I don’t recommend runners do their fastest speed work on the treadmill due to safety. If you need to stop suddenly due to a twinge or strain, you simply can not just stop. If the machine malfunctions under the strain of your pace, you could possibly get hurt. The machine also takes time to start up and slow down at its own pace, which can be frustrating or interfere with the pace goals of your workout. I prefer to keep my fastest interval work outside and use treadmills for tempo and progression runs instead, where there is no need to start and stop as speed builds. Accordingly, I find a machine that offers up to 12 mph good enough for me and I wont pay more for the extra 15 mph of speed. If you are faster than me, then you may decide you need a machine that can peak at 15mph.
(5) A fifth factor is range of incline (or decline). This is the feature I use the least, but I do use it. I prefer to run hills outside so that I can get the decline work done as well. Unless my race is a point to point uphill run, like one of my favorites - the La Luz Trail Run, running only up hill is prep for half the challenges of a hilly race. In some cases, I just dont have hills I need around me. As a result, when training for the Tussey Mountainback 50 miler, I did create a hill simulator workout because I could not find any hills near me that replicated the extreme length of the uphills I would face on that course. I also use a Boston Marathon Hill Simulator workout to train myself and the runners I coach, but these hill workouts supplement running hills outside. I find that I don’t have much use for running inclines over 12%, so I wont pay more for a machine just so that I can get steeper uphills. Your needs may be different.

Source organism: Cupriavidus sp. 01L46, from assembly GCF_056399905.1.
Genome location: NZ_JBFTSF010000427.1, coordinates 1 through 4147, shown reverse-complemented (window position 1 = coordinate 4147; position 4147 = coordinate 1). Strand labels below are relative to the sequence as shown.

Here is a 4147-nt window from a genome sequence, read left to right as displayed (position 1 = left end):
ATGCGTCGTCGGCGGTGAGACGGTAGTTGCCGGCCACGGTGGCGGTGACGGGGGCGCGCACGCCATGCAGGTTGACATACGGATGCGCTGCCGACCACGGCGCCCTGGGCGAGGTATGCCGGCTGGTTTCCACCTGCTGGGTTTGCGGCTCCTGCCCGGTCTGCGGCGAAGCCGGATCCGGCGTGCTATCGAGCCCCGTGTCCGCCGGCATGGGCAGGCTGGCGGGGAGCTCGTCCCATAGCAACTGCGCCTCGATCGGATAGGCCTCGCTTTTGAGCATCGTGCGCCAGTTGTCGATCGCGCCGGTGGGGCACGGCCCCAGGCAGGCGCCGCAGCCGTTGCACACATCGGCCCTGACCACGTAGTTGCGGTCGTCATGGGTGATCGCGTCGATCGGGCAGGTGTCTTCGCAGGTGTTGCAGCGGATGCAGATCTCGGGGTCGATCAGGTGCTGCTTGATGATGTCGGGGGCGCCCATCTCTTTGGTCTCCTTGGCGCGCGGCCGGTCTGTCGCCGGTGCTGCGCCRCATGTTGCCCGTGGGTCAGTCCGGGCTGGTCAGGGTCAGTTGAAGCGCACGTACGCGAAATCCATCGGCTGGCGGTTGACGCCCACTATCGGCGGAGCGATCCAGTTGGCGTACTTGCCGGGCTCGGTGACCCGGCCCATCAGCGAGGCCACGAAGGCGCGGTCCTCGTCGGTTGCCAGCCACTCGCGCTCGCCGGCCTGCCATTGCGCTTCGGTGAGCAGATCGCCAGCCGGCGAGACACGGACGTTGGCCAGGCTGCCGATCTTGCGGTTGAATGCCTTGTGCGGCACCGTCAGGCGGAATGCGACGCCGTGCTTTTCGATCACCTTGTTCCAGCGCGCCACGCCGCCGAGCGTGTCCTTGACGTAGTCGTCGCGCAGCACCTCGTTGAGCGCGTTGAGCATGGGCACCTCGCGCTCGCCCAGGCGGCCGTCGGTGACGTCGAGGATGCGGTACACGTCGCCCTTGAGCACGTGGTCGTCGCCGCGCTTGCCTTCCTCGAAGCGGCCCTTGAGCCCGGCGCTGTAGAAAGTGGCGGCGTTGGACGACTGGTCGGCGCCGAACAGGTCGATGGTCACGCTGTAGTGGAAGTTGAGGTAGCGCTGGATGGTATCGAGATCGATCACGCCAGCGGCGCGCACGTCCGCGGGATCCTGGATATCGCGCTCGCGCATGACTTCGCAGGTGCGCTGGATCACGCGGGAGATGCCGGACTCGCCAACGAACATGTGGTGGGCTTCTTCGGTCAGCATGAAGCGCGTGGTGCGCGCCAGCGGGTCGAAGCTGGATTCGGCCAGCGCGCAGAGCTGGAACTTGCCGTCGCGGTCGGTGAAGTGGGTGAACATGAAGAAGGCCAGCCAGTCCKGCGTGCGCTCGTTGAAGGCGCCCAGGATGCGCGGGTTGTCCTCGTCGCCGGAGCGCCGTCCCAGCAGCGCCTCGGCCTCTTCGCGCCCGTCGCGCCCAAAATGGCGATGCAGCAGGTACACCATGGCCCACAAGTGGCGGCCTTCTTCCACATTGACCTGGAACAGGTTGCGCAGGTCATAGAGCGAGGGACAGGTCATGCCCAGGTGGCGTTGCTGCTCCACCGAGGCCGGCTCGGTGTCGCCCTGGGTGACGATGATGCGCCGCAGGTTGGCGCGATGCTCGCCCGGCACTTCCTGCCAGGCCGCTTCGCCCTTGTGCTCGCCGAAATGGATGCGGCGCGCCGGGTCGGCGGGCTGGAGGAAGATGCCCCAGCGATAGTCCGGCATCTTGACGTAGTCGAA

We need down hill running to run hills well. There are machines that now offer a decline feature. I don’t own one. I have not used one. But my understanding is that the decline will max out at about 3% decline and the speed is also limited, making it hard to replicate the type of paces or descents we may experience when flying down a decline in real life. As a result, I just don’t see the point in paying extra money for a feature that I don’t find useful to me. Others may have more positive things to say about the decline machine.